Around the world in eight days was published by Jules Verne in 1873 and inspired sailors to create one of the greatest ocean adventures of modern times, the Jules Verne Trophy. Since the first attempts in the winter of 1993, the crewed round the world record has attracted a lot of interest. Far from being over, it already has a rich history. By taking part in his first crewed record attempt, Francis Joyon could well write a new chapter in this saga…
It is one of Jules Verne’s most famous novels, written in 1872 and published in 1873. Around the world in Eighty Days tells the story of the adventures of an English gentleman, Phileas Fogg, who took up the crazy challenge of getting around the world in eighty days or less. To achieve that, he was able to use any form of transport he wanted including sailing… After a series of incredible adventures, he returned to London five minutes under eighty days after setting out. More than a century after the book was published, this classic of French literature would become the source of inspiration for a group of sailors, starting with Yves Le Cornec, who in 1984 wanted to refit the William Saurin, Eugène Riguidel’s giant trimaran to attempt to sail around the world in less than eighty days. But the project didn’t take off due to a lack of funding. In 1989, thirteen sailors tackled the first edition of the Vendée Globe Challenge, the non-stop solo round the world race on monohulls. Titouan Lamazou won the event after 109 days and 8 hours. Which tempted others to launch projects to sail around the world on a multihull and follow in the footsteps of Phileas Fogg… If it could be done in 109 days on a monohull, 80 days on a multihull looked possible…
It all began on a barge in Paris
On 13th August 1990, Yvon Fauconnier invited a few friends to his barge in Neuilly-sur-Seine near Paris. Among those present there was Titouan Lamazou, Florence Arthaud, Bruno and Loïck Peyron, Jean-Yves Terlain, the New Zealander, Peter Blake and the British sailor, Robin Knox-Johnston. Together, they came up with the basis for the Jules Verne Trophy defining the course as a round the world race via the three capes: Good Hope, Leeuwin and the Horn. The start and finishing line were to be the Créac’h Lighthouse on Ushant, and the Lizard Lighthouse at the south-western tip of Britain.
Three pioneering crews
In the winter of 92/93, three crews took up the challenge. The first to set off was Olivier de Kersauson as the pathfinder when he left the Brest roadstead behind, but he didn’t respect the course defined by his friends three years earlier. The crews, one skippered by Bruno Peyron and the other by Peter Blake and Robin Knox-Johnston, headed for the start zone as laid down in the instructions and set off with a gap of seven hours between them. Off Cape Town, Kersauson hit a growler and saw his hopes vanish. The two others continued to do battle. In the Indian Ocean, the British / New Zealand led crew hit a UFO and they too were forced out of the race. Bruno Peyron and his men found themselves racing against the clock and kept going in spite of an epic rounding of the Horn (with 70-knot winds). On Tuesday 20th April 1993, they crossed the finishing line after 79 days, 6 hours, 15 minutes and 46 seconds of racing to become the first holders of the Jules Verne Trophy and in so doing went through the eighty day barrier.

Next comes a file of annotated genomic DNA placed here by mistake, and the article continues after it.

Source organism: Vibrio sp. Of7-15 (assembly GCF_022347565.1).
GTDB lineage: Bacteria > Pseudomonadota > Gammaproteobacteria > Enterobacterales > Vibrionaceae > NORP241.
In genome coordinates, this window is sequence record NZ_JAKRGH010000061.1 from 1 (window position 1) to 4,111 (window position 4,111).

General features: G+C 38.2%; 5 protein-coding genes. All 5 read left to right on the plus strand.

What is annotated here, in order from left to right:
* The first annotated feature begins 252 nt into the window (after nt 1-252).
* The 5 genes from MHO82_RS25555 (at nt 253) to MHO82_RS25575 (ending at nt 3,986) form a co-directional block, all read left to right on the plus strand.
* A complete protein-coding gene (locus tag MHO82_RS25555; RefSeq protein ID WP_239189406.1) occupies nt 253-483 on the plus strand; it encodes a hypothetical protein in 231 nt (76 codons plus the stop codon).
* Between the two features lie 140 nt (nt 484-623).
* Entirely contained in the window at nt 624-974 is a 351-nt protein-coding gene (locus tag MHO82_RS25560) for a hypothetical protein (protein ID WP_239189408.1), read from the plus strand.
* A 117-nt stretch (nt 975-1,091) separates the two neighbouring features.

Peyron does it again and again
Wanting to gain their revenge, Robin Knox-Johnston and Peter Blake set off again in January 1994 and completed the course in 74 days 22 hours 17 minutes and 22 seconds, improving by more than 4 days on Bruno Peyron’s reference time. Olivier de Kersauson went on to complete the course in 77 days. Remaining determined, he sailed his trimaran Sport-Elec in two successive campaigns in 1995 and 1996, but he didn’t manage to beat the record. However, Kersauson set off again in 1997 and this time saw his name on the Trophy with a time of 71 days 14 hours 22 minutes and 8 seconds. In 2002, we were able to look forward to a duel between Peyron and Kersauson. The former set off aboard Orange (32m maxi-trimaran) but was forced to return several hours later. Aboard Geronimo, Kersauson continued on his way but was forced to retire off Brazil. Meanwhile, Orange was repaired and was able to set sail again. 64 days 8 hours 37 minutes and 24 seconds later, Bruno Peyron became the first two times winner of the Jules Verne Trophy.
In 2003, Ellen MacArthur and Olivier de Kersauson, once again, gave it a try, but in vain… In 2004, we saw another duel between Peyron and Kersauson. The second improved on the reference time finishing in 63 days 13 hours 59 minutes and 46 seconds. The first to cross the Atlantic in less than 5 days aboard Cheyenne, the American, Steve Fossett improved on this performance in 2004 by sailing around the world in 58 days 9 hours 32 minutes and 45 seconds. But this feat was not recognised, as Cheyenne had set off on the Jules Verne Trophy route without paying the registration fees. A year later, Bruno Peyron’s response was unequivocal. He shattered the previous record by completing the course in 50 days 16 hours 20 minutes and 4 seconds on Orange II. The bar was placed very high and many people thought the record would remain in place for a long time…